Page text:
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This is the best news from Rivian all year...they will deliver our cars and we won't even have to push them into our garages and charge them for hours before we get to drive them...WOW 😂...I'm doubling my order to two R1S...
No joke. I’d go crazy if my R1T was physically in my possession but I still had to wait to drive it!
 

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Everyone says the 'Don't charge to 100%' but when I reached out to Rivian customer service they said not a problem at all, go ahead if you want. I have never owned an EV so not sure what to make of any of this. I do know the last 20% of charge is the hardest to get in, but if I left it plugged in over night why would I stop at 80% and not let it go to 100? If the manufacturer says no issues at all then what is the challenge.
 

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Everyone says the 'Don't charge to 100%' but when I reached out to Rivian customer service they said not a problem at all, go ahead if you want. I have never owned an EV so not sure what to make of any of this. I do know the last 20% of charge is the hardest to get in, but if I left it plugged in over night why would I stop at 80% and not let it go to 100? If the manufacturer says no issues at all then what is the challenge.
Two of the most likely explanations, in my mind:
  • CSRs have given mistaken advice, in the past.
  • Rivian Battery Management System (BMS) may intentionally hold back some capacity and report 100% charge when that isn't technically true. (SSDs do this with flash memory capacity)
 

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Pretty sure you should never charge your battery to 100 percent unless you are planning a long trip. It should be 90 percent max for your daily driving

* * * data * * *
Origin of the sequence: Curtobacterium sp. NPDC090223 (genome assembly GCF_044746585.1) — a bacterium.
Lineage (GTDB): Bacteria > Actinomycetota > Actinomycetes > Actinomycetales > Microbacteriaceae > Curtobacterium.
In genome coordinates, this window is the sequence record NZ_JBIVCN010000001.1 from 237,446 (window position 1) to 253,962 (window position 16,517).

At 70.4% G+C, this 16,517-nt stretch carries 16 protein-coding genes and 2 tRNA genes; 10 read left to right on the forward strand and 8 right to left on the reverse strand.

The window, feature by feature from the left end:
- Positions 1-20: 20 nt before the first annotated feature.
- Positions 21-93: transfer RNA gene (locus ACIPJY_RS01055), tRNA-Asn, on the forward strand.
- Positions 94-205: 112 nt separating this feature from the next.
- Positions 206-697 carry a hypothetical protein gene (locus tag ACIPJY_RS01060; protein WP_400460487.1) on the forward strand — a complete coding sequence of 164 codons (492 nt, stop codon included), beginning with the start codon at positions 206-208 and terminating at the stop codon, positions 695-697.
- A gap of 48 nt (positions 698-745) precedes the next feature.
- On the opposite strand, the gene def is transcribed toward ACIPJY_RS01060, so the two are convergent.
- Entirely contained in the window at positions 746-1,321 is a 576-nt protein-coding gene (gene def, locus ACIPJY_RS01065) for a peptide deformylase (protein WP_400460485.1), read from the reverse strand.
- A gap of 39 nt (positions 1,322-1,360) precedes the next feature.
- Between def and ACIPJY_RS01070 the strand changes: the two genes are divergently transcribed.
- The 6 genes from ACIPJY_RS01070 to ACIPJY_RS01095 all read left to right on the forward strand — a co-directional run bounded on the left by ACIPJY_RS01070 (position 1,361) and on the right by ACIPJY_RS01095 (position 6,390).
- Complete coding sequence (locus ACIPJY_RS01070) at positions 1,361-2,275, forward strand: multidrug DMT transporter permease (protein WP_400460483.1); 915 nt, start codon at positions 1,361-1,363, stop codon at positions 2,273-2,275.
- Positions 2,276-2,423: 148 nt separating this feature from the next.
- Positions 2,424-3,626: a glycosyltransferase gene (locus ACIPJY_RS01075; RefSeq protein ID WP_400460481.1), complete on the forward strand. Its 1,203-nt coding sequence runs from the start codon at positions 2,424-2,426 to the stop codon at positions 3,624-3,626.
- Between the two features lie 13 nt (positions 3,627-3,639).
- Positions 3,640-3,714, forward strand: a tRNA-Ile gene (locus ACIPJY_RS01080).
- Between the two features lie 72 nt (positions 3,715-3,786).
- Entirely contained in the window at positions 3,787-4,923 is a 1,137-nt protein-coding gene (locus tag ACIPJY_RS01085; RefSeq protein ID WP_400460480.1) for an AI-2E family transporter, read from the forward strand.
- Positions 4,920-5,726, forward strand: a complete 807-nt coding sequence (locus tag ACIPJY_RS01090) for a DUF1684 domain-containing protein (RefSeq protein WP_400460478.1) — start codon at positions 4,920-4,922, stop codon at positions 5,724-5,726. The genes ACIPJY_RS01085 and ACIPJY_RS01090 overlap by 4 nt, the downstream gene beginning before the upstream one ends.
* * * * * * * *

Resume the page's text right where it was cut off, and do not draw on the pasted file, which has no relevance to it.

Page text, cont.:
Not true. Tesla seems to recommend that because there is no buffer at the top. Most other manufacturers have a buffer. My Bolt has about a 5% buffer and they only have recommended charging states at lower levels, if you are putting the vehicle in long term storage. In those cases they also recommend disconnecting the 12V battery.
 

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Discussion Starter · #11 ·
Pretty sure you should never charge your battery to 100 percent unless you are planning a long trip. It should be 90 percent max for your daily driving
I always understood the whole 80% thing as some very safe general rule of thumb for battery health. Even on the low end too they say (in general) that 10-15% is what you don't want to go low than. Anyone know how true that is here?

The less these cars apply to that rule the better.
 

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I always understood the whole 80% thing as some very safe general rule of thumb for battery health. Even on the low end too they say (in general) that 10-15% is what you don't want to go low than. Anyone know how true that is here?

The less these cars apply to that rule the better.
It’s OK to go below 20% while driving but you don’t want to let it sit below 20%, so you’d want to charge upon arrival.
 

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It’s OK to go below 20% while driving but you don’t want to let it sit below 20%, so you’d want to charge upon arrival.